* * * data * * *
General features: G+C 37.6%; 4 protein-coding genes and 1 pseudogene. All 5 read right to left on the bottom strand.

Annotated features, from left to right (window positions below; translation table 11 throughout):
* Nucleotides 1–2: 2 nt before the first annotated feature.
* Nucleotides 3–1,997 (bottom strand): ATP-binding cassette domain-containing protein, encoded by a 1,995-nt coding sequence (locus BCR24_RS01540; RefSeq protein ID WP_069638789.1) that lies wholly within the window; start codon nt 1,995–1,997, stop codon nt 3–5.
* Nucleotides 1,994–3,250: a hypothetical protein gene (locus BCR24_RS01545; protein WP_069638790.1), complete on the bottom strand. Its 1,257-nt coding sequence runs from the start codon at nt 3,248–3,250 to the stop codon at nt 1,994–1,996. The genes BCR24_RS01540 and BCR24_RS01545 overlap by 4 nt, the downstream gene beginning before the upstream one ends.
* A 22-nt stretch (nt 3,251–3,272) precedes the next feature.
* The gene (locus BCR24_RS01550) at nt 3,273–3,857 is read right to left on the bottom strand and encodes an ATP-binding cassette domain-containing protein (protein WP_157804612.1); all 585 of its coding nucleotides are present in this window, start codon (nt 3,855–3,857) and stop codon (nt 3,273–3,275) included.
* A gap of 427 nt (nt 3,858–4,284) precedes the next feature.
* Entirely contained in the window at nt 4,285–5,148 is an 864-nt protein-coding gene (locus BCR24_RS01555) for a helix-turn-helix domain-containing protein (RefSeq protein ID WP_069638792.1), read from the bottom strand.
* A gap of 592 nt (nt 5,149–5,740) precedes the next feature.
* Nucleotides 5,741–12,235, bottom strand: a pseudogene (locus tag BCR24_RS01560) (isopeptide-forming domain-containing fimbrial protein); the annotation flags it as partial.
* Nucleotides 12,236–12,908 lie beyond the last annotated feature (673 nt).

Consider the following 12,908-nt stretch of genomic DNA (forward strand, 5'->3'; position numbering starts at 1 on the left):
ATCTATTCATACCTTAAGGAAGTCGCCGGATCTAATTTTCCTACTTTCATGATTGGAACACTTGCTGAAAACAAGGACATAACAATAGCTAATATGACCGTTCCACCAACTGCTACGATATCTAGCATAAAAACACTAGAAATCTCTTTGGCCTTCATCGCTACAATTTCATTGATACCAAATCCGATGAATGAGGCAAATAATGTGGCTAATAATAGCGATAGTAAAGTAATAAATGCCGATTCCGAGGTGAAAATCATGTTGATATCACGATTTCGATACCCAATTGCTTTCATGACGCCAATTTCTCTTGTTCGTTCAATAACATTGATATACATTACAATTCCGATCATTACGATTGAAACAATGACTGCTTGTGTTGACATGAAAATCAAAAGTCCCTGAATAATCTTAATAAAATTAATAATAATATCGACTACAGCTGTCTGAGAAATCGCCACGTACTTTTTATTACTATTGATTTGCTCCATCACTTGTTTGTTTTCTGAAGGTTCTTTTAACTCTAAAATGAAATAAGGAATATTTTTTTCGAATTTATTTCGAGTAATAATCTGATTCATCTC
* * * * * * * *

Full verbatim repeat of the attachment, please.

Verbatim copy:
General features: G+C 37.6%; 4 protein-coding genes and 1 pseudogene. All 5 read right to left on the bottom strand.

Annotated features, from left to right (window positions below; translation table 11 throughout):
* Nucleotides 1–2: 2 nt before the first annotated feature.
* Nucleotides 3–1,997 (bottom strand): ATP-binding cassette domain-containing protein, encoded by a 1,995-nt coding sequence (locus BCR24_RS01540; RefSeq protein ID WP_069638789.1) that lies wholly within the window; start codon nt 1,995–1,997, stop codon nt 3–5.
* Nucleotides 1,994–3,250: a hypothetical protein gene (locus BCR24_RS01545; protein WP_069638790.1), complete on the bottom strand. Its 1,257-nt coding sequence runs from the start codon at nt 3,248–3,250 to the stop codon at nt 1,994–1,996. The genes BCR24_RS01540 and BCR24_RS01545 overlap by 4 nt, the downstream gene beginning before the upstream one ends.
* A 22-nt stretch (nt 3,251–3,272) precedes the next feature.
* The gene (locus BCR24_RS01550) at nt 3,273–3,857 is read right to left on the bottom strand and encodes an ATP-binding cassette domain-containing protein (protein WP_157804612.1); all 585 of its coding nucleotides are present in this window, start codon (nt 3,855–3,857) and stop codon (nt 3,273–3,275) included.
* A gap of 427 nt (nt 3,858–4,284) precedes the next feature.
* Entirely contained in the window at nt 4,285–5,148 is an 864-nt protein-coding gene (locus BCR24_RS01555) for a helix-turn-helix domain-containing protein (RefSeq protein ID WP_069638792.1), read from the bottom strand.
* A gap of 592 nt (nt 5,149–5,740) precedes the next feature.
* Nucleotides 5,741–12,235, bottom strand: a pseudogene (locus tag BCR24_RS01560) (isopeptide-forming domain-containing fimbrial protein); the annotation flags it as partial.
* Nucleotides 12,236–12,908 lie beyond the last annotated feature (673 nt).

Consider the following 12,908-nt stretch of genomic DNA (forward strand, 5'->3'; position numbering starts at 1 on the left):
ATCTATTCATACCTTAAGGAAGTCGCCGGATCTAATTTTCCTACTTTCATGATTGGAACACTTGCTGAAAACAAGGACATAACAATAGCTAATATGACCGTTCCACCAACTGCTACGATATCTAGCATAAAAACACTAGAAATCTCTTTGGCCTTCATCGCTACAATTTCATTGATACCAAATCCGATGAATGAGGCAAATAATGTGGCTAATAATAGCGATAGTAAAGTAATAAATGCCGATTCCGAGGTGAAAATCATGTTGATATCACGATTTCGATACCCAATTGCTTTCATGACGCCAATTTCTCTTGTTCGTTCAATAACATTGATATACATTACAATTCCGATCATTACGATTGAAACAATGACTGCTTGTGTTGACATGAAAATCAAAAGTCCCTGAATAATCTTAATAAAATTAATAATAATATCGACTACAGCTGTCTGAGAAATCGCCACGTACTTTTTATTACTATTGATTTGCTCCATCACTTGTTTGTTTTCTGAAGGTTCTTTTAACTCTAAAATGAAATAAGGAATATTTTTTTCGAATTTATTTCGAGTAATAATCTGATTCATCTC